A quotation from Aristophanes, "The desire and pursuit of the whole is called love," precedes views of a man and a woman's bodies, often in extreme close up. Off-screen, a voice recites ... See full summary »
A film poem; a zither plays. A woman lies naked in bed. A man removes his clothes, joins her, and they kiss. Images fill the frame, at first still lifes of common objects: a door knob, ... See full summary »
Poems narrate four afternoon vignettes; each protagonist is older than the one in the previous sketch. As a girl skips rope in "Game Little Gladys," she sings a jingle about who she might ... See full summary »
The life of a great city (Paris) from dawn until dusk, including the beautiful and the ragged, the rich and the poor, with little or no comment (intertitles) from the director, Cavalcanti (whose first film this was).
A gin bottle is personified with a spirit. As the gin bottle changes hands the spirit of the bottle tempts the various possessors to take a drink. A pro-prohibition movie, the story exemplifies the tragedies of drinking.
"Image in the Snow" can be found in the DVD collection entitled "Avant-Garde: Experimental Cinema: 1922-1954: Vol. 3"--a collection of very unusual films that probably would hold little interest to the average viewer.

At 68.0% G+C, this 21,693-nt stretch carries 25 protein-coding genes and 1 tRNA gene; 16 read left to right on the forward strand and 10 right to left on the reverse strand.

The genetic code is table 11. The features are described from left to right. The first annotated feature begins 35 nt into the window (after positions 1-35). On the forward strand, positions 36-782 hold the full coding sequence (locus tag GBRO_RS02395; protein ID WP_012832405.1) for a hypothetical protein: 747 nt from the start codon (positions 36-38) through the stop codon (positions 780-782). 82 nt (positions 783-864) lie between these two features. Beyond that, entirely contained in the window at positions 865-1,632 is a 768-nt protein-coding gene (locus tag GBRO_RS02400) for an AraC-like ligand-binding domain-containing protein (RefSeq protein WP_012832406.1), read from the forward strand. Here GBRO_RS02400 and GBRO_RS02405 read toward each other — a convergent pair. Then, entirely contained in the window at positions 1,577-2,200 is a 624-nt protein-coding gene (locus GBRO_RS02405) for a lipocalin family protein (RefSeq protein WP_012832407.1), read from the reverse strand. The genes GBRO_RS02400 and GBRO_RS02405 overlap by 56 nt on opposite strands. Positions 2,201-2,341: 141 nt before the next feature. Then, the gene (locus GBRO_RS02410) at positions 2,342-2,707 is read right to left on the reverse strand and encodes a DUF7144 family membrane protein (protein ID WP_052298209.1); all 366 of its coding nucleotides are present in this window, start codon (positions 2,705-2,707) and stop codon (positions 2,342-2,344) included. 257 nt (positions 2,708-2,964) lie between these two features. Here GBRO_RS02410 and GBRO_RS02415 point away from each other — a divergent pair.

The film begins in darkness as the narrator reads a poem. Then, abruptly, you see images of a man sleeping, some snow and a guy climbing down from a water tower (which is in slow-motion). Then, out of the blue, a guy in Speedos appears in front of the man who came from the tower and the camera seems to focus a lot on the Speedo-guy's crotch. He appears and disappears as if by magic and soon others appear and disappear as well--one of which dances about and another is a woman dressed like a princess. It's all filmed in New York--on top of a tenement building and in the apartment where you see the sleeping man from time to time--as well as when this man takes a trip through New York late in the film. The total package looks like a home movie by someone who has thoughts of becoming an artiste--which is pretty much what this is. If unusual art film are your bag, man, then by all means give it a look. However, to me there just wasn't enough of interest in this one to make it stand out in any positive way--as I do, occasionally, enjoy an experimental film. Also, people who are phobic of snakes should probably skip this one, as inexplicably, a snake appears rather randomly in the movie.
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